ISU Has Key Role with $15 Million Grant
Idaho State University played a role in landing, and is playing a key role in carrying out, the $15 million National Science Foundation Experimental Program to Stimulate Competitive Research (EPSCoR) grant to study climate change in Idaho.
“The state of Idaho and the three universities involved with the five-year project stand to make some important contributions to the study of climate change based on the strength of people involved, as well as the unique characteristics of the landscape we inhabit,” said Colden Baxter, Ph.D., assistant professor biology, and ISU’s lead person on the grant.
The research focus will be toward estimating impacts of future climate scenarios forecast by climate change models on water supply, biological systems and socio-economic systems of the Salmon River and Eastern Snake Plain Aquifer systems.
“Some parts of our state already have shown effects of changing climate, and much of our state, according to some climate models, is projected to be greatly affected by climate change,” Baxter continued. “There is a big red bull’s-eye on our area because it is expected to be strongly affected in various ways by changing climate.”
Von Walden, Ph.D., climatologist at University of Idaho, is the lead on the study. Baxter will be the grant’s team leader for the biological and ecological (including wildfire) impacts group. Rick Allen, Ph.D., of UI is the group leader on the water resources/hydrology focus; Sian Mooney of Boise State University is group leader for the economics and social impacts group. Among the three schools, there is a diverse team of more than 30 investigators.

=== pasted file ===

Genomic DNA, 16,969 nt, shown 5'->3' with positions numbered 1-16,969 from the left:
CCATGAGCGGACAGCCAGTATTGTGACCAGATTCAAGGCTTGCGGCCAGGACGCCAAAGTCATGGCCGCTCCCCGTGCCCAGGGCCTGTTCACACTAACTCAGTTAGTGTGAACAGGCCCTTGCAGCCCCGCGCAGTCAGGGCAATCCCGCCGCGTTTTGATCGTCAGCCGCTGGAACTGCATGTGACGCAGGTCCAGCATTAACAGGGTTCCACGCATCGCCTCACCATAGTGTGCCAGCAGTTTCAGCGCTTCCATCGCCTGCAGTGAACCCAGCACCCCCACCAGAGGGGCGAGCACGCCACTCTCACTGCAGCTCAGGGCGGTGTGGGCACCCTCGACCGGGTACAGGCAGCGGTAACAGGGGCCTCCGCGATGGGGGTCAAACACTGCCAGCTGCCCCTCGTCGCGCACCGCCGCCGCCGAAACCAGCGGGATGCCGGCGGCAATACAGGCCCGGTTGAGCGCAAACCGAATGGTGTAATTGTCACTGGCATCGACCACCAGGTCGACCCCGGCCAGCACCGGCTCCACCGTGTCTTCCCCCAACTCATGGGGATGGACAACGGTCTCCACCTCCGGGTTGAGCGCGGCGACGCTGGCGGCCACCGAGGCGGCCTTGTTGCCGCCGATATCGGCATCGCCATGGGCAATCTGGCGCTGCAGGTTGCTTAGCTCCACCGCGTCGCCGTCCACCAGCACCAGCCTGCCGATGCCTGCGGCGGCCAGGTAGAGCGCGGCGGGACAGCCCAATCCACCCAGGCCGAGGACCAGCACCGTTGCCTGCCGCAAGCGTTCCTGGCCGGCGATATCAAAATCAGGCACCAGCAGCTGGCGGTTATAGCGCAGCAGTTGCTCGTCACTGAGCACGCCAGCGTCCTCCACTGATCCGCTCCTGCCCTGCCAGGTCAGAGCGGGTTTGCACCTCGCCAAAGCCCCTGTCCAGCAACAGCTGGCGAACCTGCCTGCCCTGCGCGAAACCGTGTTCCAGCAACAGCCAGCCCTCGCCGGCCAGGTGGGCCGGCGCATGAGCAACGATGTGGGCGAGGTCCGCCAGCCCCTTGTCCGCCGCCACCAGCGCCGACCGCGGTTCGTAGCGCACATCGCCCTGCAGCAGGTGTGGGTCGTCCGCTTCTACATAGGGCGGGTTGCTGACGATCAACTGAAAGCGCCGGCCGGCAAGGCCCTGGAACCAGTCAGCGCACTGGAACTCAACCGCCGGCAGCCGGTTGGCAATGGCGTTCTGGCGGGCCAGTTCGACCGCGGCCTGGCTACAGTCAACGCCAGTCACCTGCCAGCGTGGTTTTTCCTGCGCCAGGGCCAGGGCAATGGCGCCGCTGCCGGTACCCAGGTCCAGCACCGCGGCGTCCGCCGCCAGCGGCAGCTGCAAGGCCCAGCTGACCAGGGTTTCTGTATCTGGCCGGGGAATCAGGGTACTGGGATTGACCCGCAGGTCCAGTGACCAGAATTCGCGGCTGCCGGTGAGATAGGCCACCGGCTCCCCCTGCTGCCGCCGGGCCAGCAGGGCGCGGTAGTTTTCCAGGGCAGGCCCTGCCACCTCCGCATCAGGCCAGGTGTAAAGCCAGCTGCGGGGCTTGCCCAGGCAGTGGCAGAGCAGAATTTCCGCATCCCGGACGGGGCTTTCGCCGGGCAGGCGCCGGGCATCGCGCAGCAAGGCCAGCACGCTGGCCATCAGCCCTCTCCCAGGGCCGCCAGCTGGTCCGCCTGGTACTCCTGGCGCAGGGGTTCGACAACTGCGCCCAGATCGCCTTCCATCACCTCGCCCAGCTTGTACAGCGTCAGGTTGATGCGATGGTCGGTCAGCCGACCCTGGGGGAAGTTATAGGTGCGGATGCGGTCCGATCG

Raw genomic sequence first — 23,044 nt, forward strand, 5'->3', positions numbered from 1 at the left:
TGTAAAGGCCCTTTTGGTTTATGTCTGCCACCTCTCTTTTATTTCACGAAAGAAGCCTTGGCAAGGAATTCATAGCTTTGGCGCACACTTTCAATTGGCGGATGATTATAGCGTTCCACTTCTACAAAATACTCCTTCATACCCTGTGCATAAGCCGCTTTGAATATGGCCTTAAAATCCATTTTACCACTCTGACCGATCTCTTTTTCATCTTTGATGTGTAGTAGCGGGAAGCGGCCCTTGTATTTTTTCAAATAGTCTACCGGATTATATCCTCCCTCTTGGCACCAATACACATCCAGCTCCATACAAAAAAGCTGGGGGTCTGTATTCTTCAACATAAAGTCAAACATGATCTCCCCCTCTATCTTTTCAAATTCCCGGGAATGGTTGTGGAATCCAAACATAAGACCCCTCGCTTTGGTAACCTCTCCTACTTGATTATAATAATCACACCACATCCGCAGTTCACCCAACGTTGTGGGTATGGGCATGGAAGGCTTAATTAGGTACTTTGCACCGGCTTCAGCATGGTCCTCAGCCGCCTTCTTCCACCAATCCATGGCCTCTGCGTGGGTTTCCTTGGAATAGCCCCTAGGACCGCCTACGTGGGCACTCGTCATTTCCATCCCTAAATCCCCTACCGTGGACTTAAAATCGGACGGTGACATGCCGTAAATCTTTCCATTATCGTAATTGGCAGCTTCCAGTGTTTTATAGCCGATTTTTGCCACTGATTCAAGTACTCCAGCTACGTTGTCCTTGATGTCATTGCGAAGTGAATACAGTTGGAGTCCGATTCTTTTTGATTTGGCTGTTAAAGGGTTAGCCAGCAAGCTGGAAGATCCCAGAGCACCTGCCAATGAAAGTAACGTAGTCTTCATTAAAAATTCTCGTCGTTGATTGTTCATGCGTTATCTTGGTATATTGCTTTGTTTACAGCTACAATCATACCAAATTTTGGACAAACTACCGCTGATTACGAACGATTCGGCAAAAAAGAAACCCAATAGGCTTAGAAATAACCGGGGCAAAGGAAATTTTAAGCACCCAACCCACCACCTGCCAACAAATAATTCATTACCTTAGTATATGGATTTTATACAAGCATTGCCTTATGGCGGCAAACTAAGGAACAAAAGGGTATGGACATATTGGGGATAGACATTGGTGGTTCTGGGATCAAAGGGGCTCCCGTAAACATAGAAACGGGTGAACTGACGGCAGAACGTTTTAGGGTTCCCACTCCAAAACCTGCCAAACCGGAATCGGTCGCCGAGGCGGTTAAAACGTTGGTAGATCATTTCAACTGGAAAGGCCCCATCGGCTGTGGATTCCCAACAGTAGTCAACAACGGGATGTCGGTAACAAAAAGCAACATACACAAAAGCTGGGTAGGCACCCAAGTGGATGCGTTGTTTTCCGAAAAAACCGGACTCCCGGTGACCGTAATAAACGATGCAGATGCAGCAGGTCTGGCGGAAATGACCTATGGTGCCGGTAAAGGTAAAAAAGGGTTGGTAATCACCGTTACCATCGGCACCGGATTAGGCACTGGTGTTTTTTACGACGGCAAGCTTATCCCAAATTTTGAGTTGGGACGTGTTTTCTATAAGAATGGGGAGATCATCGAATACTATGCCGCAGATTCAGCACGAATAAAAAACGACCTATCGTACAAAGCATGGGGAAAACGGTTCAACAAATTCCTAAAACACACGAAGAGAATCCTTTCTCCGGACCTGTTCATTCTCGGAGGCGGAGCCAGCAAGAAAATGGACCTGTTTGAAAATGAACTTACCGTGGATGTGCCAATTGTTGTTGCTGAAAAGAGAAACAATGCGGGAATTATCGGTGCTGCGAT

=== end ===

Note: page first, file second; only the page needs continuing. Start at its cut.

Other ISU faculty involved with the grant include Drs. Matt Germino, Bruce Finney and Wayne Minshall in biological sciences and Drs. Nancy Glenn, Ben Crosby and Dan Ames in geosciences.
Idaho was able to attract the grant due in part to previous studies by ISU researchers conducted on the Salmon River Basin and on the Eastern Snake River Plain.
“Idaho has one of the largest, in tact watersheds in the Lower 48: the Salmon River Basin. It provides a window into how climate change may be affecting natural ecosystems in the West,” Baxter said. “We are particularly fortunate in that Idaho State University has decades of research that has been conducted in the Salmon River Basin that provides a long-term perspective on how it has changed and how it may be affected by climate change.”
Another geographic focal point of the study is the Eastern Snake River Plain and the Idaho National Laboratory site.
“Again, at ISU we have a long history of carrying out research on the Eastern Snake River Plain and at the INL,” Baxter said. “It is no accident we are playing a leadership role in aspects of this study.”